Will FourGuard Ensure Heartworm Protection?
by Kevin Wichlan
First of all, I wanted to thank you for all the great products. I use DentaSure, TripleSure and FourGuard. Great results!
I do have one question when you have time to respond. Since I now use the FourGuard weekly on all 3 of our dogs, I no longer use the topical flea/tick/heartworm multi from our vet. That said, do you feel the FourGuard is a safe protectant from heartworms or should we use something else in addition to ensure heartworm protection?
I've also attached two photos of our 3 pups: Beau (Great Dane), Jack (White English Bulldog) & Foxy (Foxster-a Corgi mix and probably the alpha of the bunch).
Thanks again for your dependable products and service and for being a safe alternative for our four legged kids!!
Kevin Wichlan, Tennessee
Thank you for using our products, and thank you for your thoughtful question about whether our FourGuard is a safe protectant against heartworm in your three dogs.
The four herbs we use in FourGuard - Gential root, Neem leaf, Cloves, and Papaya leaf - are either specific for, or complementary to, the prevention and extermination of worms and internal parasites of all kinds. Each herb has earned its place in the formula through thousands of years of clinical use (in both humans and animals) and empirical research in Traditional Chinese Medicine, Ayurvedic, and/or Western medical herbalism. Moreover, above and beyond this "pharmacological" cause-and-effect action the herbs exert on targeted organs (including the liver, kidneys, and digestive tract), there is the physiomedicalist or "Vital" action the herbs evoke in your dogs. Without getting too theoretical, suffice it to say that the vital life force in your dogs is "directed" to specific areas where balance and proper functioning is needed. Where there is balance and good health, there is no disease or microbial infection. This is why an ongoing, weekly maintenance program of FourGuard is so effective.
At the same time, I think of remedies in general (including barbaric pharmaceutical drugs) the same way as I think of insurance. You don't need to insure for things that happen often and are of little consequence. Instead, you insure for things that don't happen often or may not happen at all, but if and when they do they're costly and disastrous. So, when it comes to the statistically rare possibility of heartworm in my dogs, which would be both costly and disastrous if it were to happen, I tend to err on the side of caution.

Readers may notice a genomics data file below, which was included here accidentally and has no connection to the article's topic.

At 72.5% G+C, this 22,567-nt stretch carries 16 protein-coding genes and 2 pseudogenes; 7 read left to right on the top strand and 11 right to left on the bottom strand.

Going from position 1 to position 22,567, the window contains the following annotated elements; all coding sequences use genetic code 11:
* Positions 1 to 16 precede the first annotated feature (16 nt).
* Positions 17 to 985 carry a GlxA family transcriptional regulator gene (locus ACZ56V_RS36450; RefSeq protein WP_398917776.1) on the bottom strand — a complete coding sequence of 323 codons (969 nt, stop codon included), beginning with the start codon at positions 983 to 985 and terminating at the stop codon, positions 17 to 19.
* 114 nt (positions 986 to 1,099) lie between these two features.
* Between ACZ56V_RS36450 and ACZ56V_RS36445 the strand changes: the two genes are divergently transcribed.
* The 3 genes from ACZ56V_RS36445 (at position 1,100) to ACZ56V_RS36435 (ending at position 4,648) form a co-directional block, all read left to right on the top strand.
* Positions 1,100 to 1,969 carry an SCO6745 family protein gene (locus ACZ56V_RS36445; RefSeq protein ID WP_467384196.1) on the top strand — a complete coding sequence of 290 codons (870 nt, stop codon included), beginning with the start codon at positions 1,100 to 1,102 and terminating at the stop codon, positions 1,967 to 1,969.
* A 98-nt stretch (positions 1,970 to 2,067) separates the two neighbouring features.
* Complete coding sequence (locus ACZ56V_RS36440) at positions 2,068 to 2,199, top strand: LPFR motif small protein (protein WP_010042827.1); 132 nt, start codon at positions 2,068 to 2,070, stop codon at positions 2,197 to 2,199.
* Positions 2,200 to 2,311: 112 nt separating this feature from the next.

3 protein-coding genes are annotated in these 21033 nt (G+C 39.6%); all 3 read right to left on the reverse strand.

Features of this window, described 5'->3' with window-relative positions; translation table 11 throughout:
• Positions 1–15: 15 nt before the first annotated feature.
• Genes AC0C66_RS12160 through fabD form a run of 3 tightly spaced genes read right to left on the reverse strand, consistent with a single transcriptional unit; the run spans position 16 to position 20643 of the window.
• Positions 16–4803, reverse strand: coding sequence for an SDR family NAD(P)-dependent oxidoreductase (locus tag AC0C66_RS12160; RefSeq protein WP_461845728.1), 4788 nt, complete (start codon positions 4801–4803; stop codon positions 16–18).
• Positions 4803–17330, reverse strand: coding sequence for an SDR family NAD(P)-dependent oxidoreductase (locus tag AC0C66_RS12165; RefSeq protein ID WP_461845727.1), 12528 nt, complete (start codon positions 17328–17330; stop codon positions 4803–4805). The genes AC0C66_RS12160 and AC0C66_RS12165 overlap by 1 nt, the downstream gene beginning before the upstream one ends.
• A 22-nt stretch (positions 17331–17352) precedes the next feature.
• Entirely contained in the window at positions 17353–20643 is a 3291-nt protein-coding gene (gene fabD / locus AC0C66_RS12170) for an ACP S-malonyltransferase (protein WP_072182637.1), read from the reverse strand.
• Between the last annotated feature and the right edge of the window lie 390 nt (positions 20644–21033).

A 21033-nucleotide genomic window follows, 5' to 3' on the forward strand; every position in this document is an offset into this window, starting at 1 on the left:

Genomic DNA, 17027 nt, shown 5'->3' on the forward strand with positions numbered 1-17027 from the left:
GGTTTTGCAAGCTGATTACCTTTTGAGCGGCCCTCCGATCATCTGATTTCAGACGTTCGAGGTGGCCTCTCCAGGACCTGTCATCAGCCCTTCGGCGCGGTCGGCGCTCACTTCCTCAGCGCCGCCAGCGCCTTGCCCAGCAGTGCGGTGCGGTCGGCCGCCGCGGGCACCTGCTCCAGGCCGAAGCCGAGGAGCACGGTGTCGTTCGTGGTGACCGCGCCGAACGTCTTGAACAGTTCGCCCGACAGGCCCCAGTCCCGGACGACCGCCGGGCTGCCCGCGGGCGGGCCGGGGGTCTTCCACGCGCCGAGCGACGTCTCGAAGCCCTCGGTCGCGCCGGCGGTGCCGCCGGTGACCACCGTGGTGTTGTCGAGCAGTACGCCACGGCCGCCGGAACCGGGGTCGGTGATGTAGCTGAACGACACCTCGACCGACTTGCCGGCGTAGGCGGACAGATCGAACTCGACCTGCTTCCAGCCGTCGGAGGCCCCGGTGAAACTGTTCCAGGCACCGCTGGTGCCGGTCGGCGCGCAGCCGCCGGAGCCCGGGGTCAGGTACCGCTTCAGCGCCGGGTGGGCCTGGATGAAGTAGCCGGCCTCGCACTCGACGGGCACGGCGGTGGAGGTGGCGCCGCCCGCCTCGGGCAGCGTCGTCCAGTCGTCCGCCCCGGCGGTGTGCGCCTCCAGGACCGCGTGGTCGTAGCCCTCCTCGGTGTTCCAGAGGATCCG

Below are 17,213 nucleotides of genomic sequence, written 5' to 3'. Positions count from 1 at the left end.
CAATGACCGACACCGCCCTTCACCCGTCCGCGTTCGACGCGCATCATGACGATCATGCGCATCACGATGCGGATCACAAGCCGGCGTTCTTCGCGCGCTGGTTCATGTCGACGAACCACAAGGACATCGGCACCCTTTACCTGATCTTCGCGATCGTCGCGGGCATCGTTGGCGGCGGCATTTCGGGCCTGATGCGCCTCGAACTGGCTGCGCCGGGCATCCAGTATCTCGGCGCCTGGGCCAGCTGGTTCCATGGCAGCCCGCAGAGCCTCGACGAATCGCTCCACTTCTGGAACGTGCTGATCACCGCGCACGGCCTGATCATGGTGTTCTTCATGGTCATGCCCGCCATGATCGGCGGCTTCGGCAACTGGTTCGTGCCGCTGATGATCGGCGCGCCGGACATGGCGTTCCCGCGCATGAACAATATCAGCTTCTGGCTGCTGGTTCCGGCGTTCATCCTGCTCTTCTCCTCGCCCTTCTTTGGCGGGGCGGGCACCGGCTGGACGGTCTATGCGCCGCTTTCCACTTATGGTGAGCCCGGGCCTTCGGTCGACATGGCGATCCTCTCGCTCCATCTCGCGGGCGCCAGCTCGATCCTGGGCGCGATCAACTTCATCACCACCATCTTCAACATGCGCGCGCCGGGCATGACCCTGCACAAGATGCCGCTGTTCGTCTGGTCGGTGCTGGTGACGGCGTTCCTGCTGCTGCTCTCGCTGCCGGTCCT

I give our two Dachshunds the FourGuard once a week based on dosing instructions for a daily dose. And once a year I have them checked over by a holistic veterinarian for basically everything including heartworm. If heartworm were ever found, I would have a decision to make at that point, but my decision would not be based strictly on conventional medicine or herbal medicine. Does the vet want to give my dog a chemical pesticide? First, justify your decision! Tell me about the active ingredient(s), the clinical findings especially the side effects, possible long term and/or collateral damage the drug may cause, and what rate of success have you actually seen?
While too many conventional vets toss off prescriptions like dog treats, there may be a set of circumstances where allopathic medicine is actually the most appropriate procedure, such as an advanced case of heartworm that poses imminent danger to the dog and where the dog's owner doesn't have the time or desire to work out an option that may also be less convenient. It always comes back to the dog's keeper and what they want to believe, which is sometimes very sad.
In any case, Kevin, you've asked a very good question and I hope this gives you an answer or at least more to consider. What's important here is that you are thinking about your dogs' health and happiness, and that's always a good thing.
Gary Le Mon